The US Congress should focus on a medium-term plan to cut government debt to dispel fears about the world's biggest economy, Olivier Blanchard, IMF chief economist, told CNBC Thursday.
On Wednesday, the Federal Reserve announced it would buy government bonds worth another $600 billion to help boost the US economy, sparking fears that the dollar will depreciate even further.
"I think it is very important that the US, over the next few months or a year, puts in place a very credible, medium-term plan so we can see what happens to the debt five years out, ten years out," Blanchard said. "That plan, I think, is essential. It's not quite in place yet."
"I think it would remove some of the concerns that people have about the US," he added.
The Fed was criticized that its move to print more money would push the rate of inflation up, but Blanchard said this is what the US needs now.
"A bit of inflation clearly would be very good, what we want to avoid is deflation," he said, explaining that the Fed move would "probably" help by boosting private demand in the US.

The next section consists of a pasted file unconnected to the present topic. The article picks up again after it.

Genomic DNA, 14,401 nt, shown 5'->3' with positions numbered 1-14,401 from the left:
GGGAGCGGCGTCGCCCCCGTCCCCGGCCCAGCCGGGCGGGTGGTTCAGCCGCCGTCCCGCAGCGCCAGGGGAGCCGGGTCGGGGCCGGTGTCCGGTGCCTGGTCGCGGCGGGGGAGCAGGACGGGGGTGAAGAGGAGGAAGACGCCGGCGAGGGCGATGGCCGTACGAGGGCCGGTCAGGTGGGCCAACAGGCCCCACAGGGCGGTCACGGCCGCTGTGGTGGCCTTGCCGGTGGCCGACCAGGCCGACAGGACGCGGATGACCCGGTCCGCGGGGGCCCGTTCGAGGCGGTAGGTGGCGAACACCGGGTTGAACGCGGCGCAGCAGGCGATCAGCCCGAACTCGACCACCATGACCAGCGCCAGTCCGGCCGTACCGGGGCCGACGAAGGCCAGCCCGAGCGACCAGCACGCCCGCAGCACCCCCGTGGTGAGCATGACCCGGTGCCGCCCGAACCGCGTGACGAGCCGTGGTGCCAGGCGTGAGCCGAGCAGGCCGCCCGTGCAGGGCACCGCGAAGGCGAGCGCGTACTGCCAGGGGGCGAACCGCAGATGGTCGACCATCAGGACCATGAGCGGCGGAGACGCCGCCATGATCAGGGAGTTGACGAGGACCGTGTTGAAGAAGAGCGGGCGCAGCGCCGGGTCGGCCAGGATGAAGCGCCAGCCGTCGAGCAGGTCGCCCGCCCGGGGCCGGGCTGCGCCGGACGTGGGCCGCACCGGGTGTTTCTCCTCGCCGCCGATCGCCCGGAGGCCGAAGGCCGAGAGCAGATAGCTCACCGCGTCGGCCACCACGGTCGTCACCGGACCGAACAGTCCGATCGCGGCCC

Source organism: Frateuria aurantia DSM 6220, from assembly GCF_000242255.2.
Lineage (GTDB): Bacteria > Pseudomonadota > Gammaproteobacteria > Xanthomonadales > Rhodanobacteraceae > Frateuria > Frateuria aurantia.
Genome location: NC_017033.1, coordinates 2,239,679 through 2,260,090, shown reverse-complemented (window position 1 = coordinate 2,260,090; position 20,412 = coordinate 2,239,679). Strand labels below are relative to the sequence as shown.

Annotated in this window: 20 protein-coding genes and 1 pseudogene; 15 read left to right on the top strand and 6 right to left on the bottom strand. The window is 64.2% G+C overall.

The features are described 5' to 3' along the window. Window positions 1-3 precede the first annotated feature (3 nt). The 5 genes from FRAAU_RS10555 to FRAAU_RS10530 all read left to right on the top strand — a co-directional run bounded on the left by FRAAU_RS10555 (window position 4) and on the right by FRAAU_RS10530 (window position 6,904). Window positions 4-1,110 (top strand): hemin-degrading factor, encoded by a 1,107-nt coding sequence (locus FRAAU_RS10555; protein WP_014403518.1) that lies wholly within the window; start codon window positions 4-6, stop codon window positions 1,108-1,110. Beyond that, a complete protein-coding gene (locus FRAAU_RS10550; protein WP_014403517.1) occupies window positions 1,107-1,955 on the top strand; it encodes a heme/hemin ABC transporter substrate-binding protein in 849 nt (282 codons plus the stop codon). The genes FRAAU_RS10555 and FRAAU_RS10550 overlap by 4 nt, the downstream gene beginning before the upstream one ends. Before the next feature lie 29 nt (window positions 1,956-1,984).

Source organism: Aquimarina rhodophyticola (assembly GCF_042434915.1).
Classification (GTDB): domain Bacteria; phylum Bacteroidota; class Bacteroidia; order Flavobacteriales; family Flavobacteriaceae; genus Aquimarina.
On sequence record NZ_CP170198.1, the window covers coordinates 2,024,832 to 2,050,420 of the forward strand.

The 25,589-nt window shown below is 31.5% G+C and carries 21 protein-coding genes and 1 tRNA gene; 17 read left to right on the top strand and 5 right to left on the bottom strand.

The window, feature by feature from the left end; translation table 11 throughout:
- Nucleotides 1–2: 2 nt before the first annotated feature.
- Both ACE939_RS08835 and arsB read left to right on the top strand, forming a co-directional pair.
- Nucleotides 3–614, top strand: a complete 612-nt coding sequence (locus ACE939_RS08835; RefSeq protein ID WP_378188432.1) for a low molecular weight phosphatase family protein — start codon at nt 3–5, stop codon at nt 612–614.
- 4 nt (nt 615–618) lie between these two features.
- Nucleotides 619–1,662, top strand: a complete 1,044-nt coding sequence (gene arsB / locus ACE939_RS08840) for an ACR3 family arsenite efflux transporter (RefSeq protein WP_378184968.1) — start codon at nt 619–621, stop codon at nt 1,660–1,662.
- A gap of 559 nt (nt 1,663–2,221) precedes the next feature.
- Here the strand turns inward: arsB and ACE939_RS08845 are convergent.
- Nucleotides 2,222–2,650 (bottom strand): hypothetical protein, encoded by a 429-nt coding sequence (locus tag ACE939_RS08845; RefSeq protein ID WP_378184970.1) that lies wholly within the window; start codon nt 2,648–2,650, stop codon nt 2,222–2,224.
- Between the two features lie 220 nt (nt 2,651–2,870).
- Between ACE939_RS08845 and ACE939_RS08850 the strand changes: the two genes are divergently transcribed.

But representatives of emerging markets such as China and Brazil expressed concerns that the move would send even more speculative flows of capital into their economies, creating bubbles in asset prices.
Analysts told CNBC that inflation from the emerging markets may have a knock-on effect into developed nations, as companies will pass on the increase in costs to consumers.
"You have to differentiate between two percent inflation … and much higher rates of inflation in other countries," Blanchard said.
"Countries that are starting to overheat their inflation, yes, they should raise interest rates and slow it down," he added.
Raising interest rates would cause even more danger of speculative cash, or hot money, jumping in and out of emerging markets but said that there was a need for appreciation of some currencies, to reduce the imbalances between countries with high current account deficits and those with surpluses.
There is a need for an "orderly adjustment" of exchange rates, in which emerging markets currencies would appreciate but, if the appreciation is exaggerated, they put measures in place to control it such as capital controls to stop the flows of speculative money.